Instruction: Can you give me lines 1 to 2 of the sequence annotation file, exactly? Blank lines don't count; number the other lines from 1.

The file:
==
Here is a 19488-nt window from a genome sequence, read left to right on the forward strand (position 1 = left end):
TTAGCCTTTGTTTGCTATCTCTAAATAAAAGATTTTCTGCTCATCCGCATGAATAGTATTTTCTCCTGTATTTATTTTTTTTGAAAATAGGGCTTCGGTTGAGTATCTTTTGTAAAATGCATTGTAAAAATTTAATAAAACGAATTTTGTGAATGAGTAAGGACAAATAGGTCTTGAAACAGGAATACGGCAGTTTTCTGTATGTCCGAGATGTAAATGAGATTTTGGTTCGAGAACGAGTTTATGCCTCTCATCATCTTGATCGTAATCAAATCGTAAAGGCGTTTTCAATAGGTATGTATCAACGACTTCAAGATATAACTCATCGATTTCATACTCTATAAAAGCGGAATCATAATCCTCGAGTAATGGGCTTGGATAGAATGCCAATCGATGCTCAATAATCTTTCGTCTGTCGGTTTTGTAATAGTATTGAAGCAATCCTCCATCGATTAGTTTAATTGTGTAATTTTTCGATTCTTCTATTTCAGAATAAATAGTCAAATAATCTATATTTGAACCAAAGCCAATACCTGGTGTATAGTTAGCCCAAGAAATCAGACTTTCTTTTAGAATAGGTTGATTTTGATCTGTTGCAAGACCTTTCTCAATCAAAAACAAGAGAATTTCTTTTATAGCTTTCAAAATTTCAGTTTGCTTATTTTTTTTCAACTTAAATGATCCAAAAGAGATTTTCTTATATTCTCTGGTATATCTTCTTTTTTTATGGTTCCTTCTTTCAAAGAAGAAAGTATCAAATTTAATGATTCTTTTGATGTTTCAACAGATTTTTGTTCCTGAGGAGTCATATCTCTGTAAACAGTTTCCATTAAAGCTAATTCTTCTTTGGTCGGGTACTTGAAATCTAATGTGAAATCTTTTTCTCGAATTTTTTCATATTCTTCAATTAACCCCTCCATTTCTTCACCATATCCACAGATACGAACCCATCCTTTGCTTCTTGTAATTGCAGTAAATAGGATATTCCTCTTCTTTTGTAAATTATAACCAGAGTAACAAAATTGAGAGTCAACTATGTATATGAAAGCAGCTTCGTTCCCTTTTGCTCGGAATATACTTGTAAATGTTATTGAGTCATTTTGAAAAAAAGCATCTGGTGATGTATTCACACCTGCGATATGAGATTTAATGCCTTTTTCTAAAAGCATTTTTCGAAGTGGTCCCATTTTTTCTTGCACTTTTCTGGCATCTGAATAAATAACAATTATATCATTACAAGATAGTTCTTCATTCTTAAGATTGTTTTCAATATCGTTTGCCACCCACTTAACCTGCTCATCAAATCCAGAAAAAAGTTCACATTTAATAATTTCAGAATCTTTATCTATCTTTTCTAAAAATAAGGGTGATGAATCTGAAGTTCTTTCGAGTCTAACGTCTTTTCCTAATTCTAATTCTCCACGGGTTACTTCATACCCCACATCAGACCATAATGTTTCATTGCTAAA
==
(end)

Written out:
Here is a 19488-nt window from a genome sequence, read left to right on the forward strand (position 1 = left end):
TTAGCCTTTGTTTGCTATCTCTAAATAAAAGATTTTCTGCTCATCCGCATGAATAGTATTTTCTCCTGTATTTATTTTTTTTGAAAATAGGGCTTCGGTTGAGTATCTTTTGTAAAATGCATTGTAAAAATTTAATAAAACGAATTTTGTGAATGAGTAAGGACAAATAGGTCTTGAAACAGGAATACGGCAGTTTTCTGTATGTCCGAGATGTAAATGAGATTTTGGTTCGAGAACGAGTTTATGCCTCTCATCATCTTGATCGTAATCAAATCGTAAAGGCGTTTTCAATAGGTATGTATCAACGACTTCAAGATATAACTCATCGATTTCATACTCTATAAAAGCGGAATCATAATCCTCGAGTAATGGGCTTGGATAGAATGCCAATCGATGCTCAATAATCTTTCGTCTGTCGGTTTTGTAATAGTATTGAAGCAATCCTCCATCGATTAGTTTAATTGTGTAATTTTTCGATTCTTCTATTTCAGAATAAATAGTCAAATAATCTATATTTGAACCAAAGCCAATACCTGGTGTATAGTTAGCCCAAGAAATCAGACTTTCTTTTAGAATAGGTTGATTTTGATCTGTTGCAAGACCTTTCTCAATCAAAAACAAGAGAATTTCTTTTATAGCTTTCAAAATTTCAGTTTGCTTATTTTTTTTCAACTTAAATGATCCAAAAGAGATTTTCTTATATTCTCTGGTATATCTTCTTTTTTTATGGTTCCTTCTTTCAAAGAAGAAAGTATCAAATTTAATGATTCTTTTGATGTTTCAACAGATTTTTGTTCCTGAGGAGTCATATCTCTGTAAACAGTTTCCATTAAAGCTAATTCTTCTTTGGTCGGGTACTTGAAATCTAATGTGAAATCTTTTTCTCGAATTTTTTCATATTCTTCAATTAACCCCTCCATTTCTTCACCATATCCACAGATACGAACCCATCCTTTGCTTCTTGTAATTGCAGTAAATAGGATATTCCTCTTCTTTTGTAAATTATAACCAGAGTAACAAAATTGAGAGTCAACTATGTATATGAAAGCAGCTTCGTTCCCTTTTGCTCGGAATATACTTGTAAATGTTATTGAGTCATTTTGAAAAAAAGCATCTGGTGATGTATTCACACCTGCGATATGAGATTTAATGCCTTTTTCTAAAAGCATTTTTCGAAGTGGTCCCATTTTTTCTTGCACTTTTCTGGCATCTGAATAAATAACAATTATATCATTACAAGATAGTTCTTCATTCTTAAGATTGTTTTCAATATCGTTTGCCACCCACTTAACCTGCTCATCAAATCCAGAAAAAAGTTCACATTTAATAATTTCAGAATCTTTATCTATCTTTTCTAAAAATAAGGGTGATGAATCTGAAGTTCTTTCGAGTCTAACGTCTTTTCCTAATTCTAATTCTCCACGGGTTACTTCATACCCCACATCAGACCATAATGTTTCATTGCTAAA